Svilen's Realm
Published in

Svilen's Realm

Solving Distraction: iOS Do Not Disturb Concept

In a hyperconnected world, how do we create a healthy relationship with technology that enhances our lives?

In a hyperconnected world, how do we create a healthy relationship with technology in that enhances our lives?

Reverse Engineering Habits

“Smartphone addiction” is a bit of a misnomer as people aren’t addicted to the phones per se, but to the actual apps installed on them. In order to understand how to combat habitual behavior, we first need to understand how these apps are designed to suck our attention.

Don’t Trigger Me

As you can see, Triggers are the catalysts of habitual behavior and in the context of smart devices, the ultimate manifestation of an external trigger is the notification; that piercing “ding” that sucks our attention into a rabbit hole of endless feeds for way longer than we intended.

Interval can be set by the user, ex: 5min, 10min, 15min, hourly, or custom.

Multiple Devices

What good is silencing your iPhone when a single call rings off your MacBook, iMac, iPad and Apple Watch? Users should be able to easily set multiple devices to Do Not Disturb:

Places

There’s no good reason why you should have to manually silence your devices inside of a movie theater, workplace, or university. Users can define custom or choose preset geofences inside of which Do Not Disturb is auto-enabled:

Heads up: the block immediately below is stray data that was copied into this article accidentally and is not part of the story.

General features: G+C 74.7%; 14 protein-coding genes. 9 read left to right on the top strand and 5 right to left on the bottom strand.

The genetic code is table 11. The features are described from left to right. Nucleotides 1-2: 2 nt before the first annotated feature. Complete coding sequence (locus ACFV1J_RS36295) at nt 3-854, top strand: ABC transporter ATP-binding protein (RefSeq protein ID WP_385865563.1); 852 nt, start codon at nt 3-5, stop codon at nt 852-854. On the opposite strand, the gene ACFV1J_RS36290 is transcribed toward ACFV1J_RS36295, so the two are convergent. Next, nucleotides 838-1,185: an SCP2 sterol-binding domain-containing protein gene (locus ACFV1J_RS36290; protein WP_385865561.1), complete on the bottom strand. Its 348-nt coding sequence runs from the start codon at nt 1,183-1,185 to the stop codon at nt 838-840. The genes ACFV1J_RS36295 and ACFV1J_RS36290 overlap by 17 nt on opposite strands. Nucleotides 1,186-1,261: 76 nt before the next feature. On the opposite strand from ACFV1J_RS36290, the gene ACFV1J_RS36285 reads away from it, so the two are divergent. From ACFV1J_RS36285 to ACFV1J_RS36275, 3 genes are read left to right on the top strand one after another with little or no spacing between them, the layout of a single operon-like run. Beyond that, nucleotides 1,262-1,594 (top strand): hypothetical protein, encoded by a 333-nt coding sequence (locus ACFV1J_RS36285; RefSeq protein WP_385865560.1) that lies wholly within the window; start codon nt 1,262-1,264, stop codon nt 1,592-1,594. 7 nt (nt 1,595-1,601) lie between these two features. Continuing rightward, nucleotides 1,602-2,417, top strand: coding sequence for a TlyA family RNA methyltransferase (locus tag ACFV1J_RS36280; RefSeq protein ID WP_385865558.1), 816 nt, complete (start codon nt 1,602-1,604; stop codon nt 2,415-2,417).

Friends

While our phones are great at keeping us connected with our friends when away, they also tend to keep us disconnected when we’re with them. Nothing kills an passionate conversation quicker than an obtrusive notification:

Introducing Recipes

Everyone’s lifestyle is unique, which is why you should be able to control when, where, and around who, apps are allowed to disturb you. Since iOS knows which apps send the most notifications and when, Siri can suggest personalized recipes to curb disruption based on individual usage trends. Users can also create custom recipes to suit their routines, which allows for more complex interactions, for example- watching Netflix on my Apple TV can trigger Do Not Disturb on all my other devices.

Going Forward

Although contextual Do Not Disturb is a small piece of the digital wellbeing puzzle, it’s an important step in regaining our ability to be present. In the future I see a few interesting possibilities which could be explored further:

  • Rethinking Permissions: When giving initial notification permission to apps, perhaps incorporate restrictions based on time, location or even friends nearby.
  • Whitelisting Friends: Perhaps the ability to silence an app such as Instagram while allowing activity from certain friends?

Design Decisions

As I was rethinking DND, it occurred to me that iOS Settings’s UI transgresses fundamental Gestalt grouping principles as it poorly separates different sections and hierarchy:

--

--

Get the Medium app

A button that says 'Download on the App Store', and if clicked it will lead you to the iOS App store
A button that says 'Get it on, Google Play', and if clicked it will lead you to the Google Play store